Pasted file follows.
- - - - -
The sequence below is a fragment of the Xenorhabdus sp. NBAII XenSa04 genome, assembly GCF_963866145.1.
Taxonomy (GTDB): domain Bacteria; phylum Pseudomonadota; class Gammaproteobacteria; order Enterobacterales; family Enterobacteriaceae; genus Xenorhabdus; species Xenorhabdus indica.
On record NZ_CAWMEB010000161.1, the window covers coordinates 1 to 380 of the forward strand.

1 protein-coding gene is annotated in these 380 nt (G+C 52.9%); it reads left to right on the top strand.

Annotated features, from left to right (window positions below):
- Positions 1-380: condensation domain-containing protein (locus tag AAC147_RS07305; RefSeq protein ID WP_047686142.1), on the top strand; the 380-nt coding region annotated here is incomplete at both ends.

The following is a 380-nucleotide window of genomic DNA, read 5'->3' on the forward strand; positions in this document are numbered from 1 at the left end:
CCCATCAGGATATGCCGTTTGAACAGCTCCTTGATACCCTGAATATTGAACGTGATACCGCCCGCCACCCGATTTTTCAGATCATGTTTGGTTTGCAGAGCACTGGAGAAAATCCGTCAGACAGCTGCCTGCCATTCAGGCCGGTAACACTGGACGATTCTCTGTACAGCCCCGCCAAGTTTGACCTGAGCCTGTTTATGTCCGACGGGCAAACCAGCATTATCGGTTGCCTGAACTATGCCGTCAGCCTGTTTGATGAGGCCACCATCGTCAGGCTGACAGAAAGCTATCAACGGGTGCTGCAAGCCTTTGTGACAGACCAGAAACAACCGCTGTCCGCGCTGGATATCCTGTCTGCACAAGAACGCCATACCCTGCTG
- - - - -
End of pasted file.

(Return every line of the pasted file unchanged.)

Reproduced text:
The sequence below is a fragment of the Xenorhabdus sp. NBAII XenSa04 genome, assembly GCF_963866145.1.
Taxonomy (GTDB): domain Bacteria; phylum Pseudomonadota; class Gammaproteobacteria; order Enterobacterales; family Enterobacteriaceae; genus Xenorhabdus; species Xenorhabdus indica.
On record NZ_CAWMEB010000161.1, the window covers coordinates 1 to 380 of the forward strand.

1 protein-coding gene is annotated in these 380 nt (G+C 52.9%); it reads left to right on the top strand.

Annotated features, from left to right (window positions below):
- Positions 1-380: condensation domain-containing protein (locus tag AAC147_RS07305; RefSeq protein ID WP_047686142.1), on the top strand; the 380-nt coding region annotated here is incomplete at both ends.

The following is a 380-nucleotide window of genomic DNA, read 5'->3' on the forward strand; positions in this document are numbered from 1 at the left end:
CCCATCAGGATATGCCGTTTGAACAGCTCCTTGATACCCTGAATATTGAACGTGATACCGCCCGCCACCCGATTTTTCAGATCATGTTTGGTTTGCAGAGCACTGGAGAAAATCCGTCAGACAGCTGCCTGCCATTCAGGCCGGTAACACTGGACGATTCTCTGTACAGCCCCGCCAAGTTTGACCTGAGCCTGTTTATGTCCGACGGGCAAACCAGCATTATCGGTTGCCTGAACTATGCCGTCAGCCTGTTTGATGAGGCCACCATCGTCAGGCTGACAGAAAGCTATCAACGGGTGCTGCAAGCCTTTGTGACAGACCAGAAACAACCGCTGTCCGCGCTGGATATCCTGTCTGCACAAGAACGCCATACCCTGCTG